Hydroelectric plants

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ENEL - HPP Los CóndoresReferences_5507
Los Cóndores is a 150 MW HPP, including a 12 km long headrace tunnel (4.6m diam, excavated by D&B and a DS hard rock TBM), a 120 m high surge shaft (6m diam), a 480 m high pressure shaft (2.6m diam), both being excavated using a raise borer machine RBM, and a 1.6 km long subhorizontal pressure tunnel leading to an underground powerhouse accommodating 2 Pelton units. The region is volcanic, with several active volcanoes in the recent geological eras. Maule Laguna volcanic complex is one of the major and the geological formation are essentially dacitic and rhyolitic lava field with rich tuff and volcanic breccia presence in subhorizonal sedimentation and several lava and basalt domes and dikes crossing these formations. Excavation of the upper waterway (HRT) is foreseen in two phases through a central adit by TBM, in order to shorten the time for accessing and execute the vertical works. During the excavation of the HRT lower reach, the TBM got stuck in a cohesionless material, likely the seat of a paleo-basin (syncline) or a paleo-canal within the lava and breccia banks. The services targeted the understanding of the situation, definition of the operations required for the TBM to be safely unlocked from the jammed conditions and option for realizing a bypass around the TBM in case no success was provided by other means. Because of the significant modification of the working program, the evaluation was required of the options for realizing the upper reach of the HRT by other mechanized means (second TBM) or other excavation method, given the logistic conditions at site. Possible optimization of vertical works, in terms of efficiency and realization concept was also part of the required services; in particular, a preliminary study considering 5 alternatives of the scheme combined with different excavation methods options (D&B and/or RBM) were carried out, in order to analyze the possibility to disassociate the construction of the vertical works from the TBM advance and to better manage the geological and construction risks associated with vertical works construction.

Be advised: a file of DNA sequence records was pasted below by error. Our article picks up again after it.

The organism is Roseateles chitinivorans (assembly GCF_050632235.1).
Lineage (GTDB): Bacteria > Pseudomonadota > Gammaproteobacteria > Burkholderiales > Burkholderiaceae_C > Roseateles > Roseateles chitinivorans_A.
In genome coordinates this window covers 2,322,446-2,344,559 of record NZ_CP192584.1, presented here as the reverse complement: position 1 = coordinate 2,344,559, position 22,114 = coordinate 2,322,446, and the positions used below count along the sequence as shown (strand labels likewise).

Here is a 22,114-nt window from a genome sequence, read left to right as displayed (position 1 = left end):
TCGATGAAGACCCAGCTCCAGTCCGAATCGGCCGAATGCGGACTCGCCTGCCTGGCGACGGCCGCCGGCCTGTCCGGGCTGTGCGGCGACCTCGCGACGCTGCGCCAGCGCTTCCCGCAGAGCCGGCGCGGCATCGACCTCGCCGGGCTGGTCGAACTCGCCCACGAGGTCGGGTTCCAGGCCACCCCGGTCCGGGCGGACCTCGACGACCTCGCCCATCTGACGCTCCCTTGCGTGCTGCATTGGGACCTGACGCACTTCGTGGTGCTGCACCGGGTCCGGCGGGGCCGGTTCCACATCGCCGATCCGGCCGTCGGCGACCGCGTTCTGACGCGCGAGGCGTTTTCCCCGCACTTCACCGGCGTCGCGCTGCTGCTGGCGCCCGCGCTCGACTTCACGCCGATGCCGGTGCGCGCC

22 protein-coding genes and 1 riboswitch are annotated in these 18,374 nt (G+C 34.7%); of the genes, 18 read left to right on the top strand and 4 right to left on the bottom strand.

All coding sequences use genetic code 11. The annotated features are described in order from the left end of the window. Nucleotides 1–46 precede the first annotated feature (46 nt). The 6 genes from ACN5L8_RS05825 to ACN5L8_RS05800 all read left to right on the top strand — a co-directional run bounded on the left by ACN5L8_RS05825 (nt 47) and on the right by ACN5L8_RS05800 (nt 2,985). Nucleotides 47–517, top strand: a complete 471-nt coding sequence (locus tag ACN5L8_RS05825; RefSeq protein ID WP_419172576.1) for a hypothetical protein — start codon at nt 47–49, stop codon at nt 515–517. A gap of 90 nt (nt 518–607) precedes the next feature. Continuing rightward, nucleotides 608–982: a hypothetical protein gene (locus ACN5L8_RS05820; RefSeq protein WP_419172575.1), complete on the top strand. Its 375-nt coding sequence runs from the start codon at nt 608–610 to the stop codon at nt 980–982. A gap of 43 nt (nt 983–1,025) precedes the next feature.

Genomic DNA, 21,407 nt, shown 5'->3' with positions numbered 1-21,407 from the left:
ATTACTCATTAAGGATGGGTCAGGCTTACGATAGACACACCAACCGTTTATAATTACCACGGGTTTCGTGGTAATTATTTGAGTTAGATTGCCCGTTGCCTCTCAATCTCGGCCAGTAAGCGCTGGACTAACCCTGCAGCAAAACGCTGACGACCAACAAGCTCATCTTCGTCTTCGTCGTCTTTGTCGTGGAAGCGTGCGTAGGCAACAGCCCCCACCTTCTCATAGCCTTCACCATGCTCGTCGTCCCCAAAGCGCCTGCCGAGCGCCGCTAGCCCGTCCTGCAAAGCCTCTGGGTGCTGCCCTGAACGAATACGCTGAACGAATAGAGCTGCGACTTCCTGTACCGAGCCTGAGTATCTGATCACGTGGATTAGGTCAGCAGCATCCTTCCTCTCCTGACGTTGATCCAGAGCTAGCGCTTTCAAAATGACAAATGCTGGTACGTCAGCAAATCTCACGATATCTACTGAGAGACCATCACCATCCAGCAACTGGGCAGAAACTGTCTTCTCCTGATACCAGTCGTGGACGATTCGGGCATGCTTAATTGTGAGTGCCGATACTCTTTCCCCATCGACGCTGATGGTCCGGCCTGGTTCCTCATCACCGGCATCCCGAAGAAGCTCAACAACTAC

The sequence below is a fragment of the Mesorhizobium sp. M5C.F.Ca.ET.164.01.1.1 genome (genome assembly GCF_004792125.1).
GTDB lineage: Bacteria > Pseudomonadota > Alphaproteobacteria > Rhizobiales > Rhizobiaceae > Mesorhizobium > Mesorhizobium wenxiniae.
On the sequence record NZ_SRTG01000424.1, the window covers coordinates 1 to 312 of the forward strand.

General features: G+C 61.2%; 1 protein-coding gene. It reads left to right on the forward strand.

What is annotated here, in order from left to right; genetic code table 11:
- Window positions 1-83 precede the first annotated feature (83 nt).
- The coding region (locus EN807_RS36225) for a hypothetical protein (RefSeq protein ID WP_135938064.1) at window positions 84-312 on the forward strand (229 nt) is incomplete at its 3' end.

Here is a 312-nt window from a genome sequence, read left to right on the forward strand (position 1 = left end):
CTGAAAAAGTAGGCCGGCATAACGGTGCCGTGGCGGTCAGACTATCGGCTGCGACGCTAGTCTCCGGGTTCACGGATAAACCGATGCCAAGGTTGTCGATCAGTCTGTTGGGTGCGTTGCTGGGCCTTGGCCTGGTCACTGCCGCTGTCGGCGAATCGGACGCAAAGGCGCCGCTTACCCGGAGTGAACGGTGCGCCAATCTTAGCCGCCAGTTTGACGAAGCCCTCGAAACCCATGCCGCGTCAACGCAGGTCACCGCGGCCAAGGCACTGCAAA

Coralito HPPReferences_3739
La centrale idroelettrica si trova nelle fattorie Los Andes e Panama, nei comuni di Patulul e Santa Bárbara, Dipartimento di Suchitepéquez, Guatemala, a circa 70 km dall'Oceano Pacifico e 130 km da Città del Guatemala. L'impianto utilizza l'acqua del fiume Coralito e comprende due opere di aspirazione, una conduzione a bassa pressione lunga 1 km (Ø 0,8 m), una vasca di compensazione giornaliera (V = 3'350 m³), una paratoia lunga 3,5 km (Ø 0-7 m), una centrale elettrica con turbina Pelton ad asse orizzontale e un canale di scarico verso il fiume Coralito. Entrambe le opere di aspirazione sono dotate di schermi "Coanda", con una capacità rispettivamente di 0,25 m³/s e 0,60 m³/s; l'inondazione di progetto è di 25 m³/s e 120 m³/s. Sia la conduzione a bassa pressione che la paratoia sono realizzate in tubi rinforzati con fibra di vetro (GRP). La conduzione a bassa pressione ha diametri di 0,45 m (primo tratto) e 0,75 m (tratto successivo), la paratoia di 0,70 m; i tubi sono interrati su tutta la loro lunghezza. La produzione annua di energia prevista ammonta a circa 12 GWh, con un flusso di progetto di 0,85 m³, una prevalenza netta di 291 m e una capacità installata di 2,1 MW. I servizi Lombardi per il progetto consistevano nello studio di prefattibilità, nello studio di fattibilità, nella preparazione dei documenti di gara, nel supporto del proprietario durante l'aggiudicazione degli appalti, nella progettazione finale, nella direzione tecnica del sito, nella progettazione esecutiva (costruttiva) e nell'amministrazione del progetto. L'impianto è in funzione dal 2014 e Lombardi continua a fornire servizi di gestione per il funzionamento e la manutenzione dell'impianto.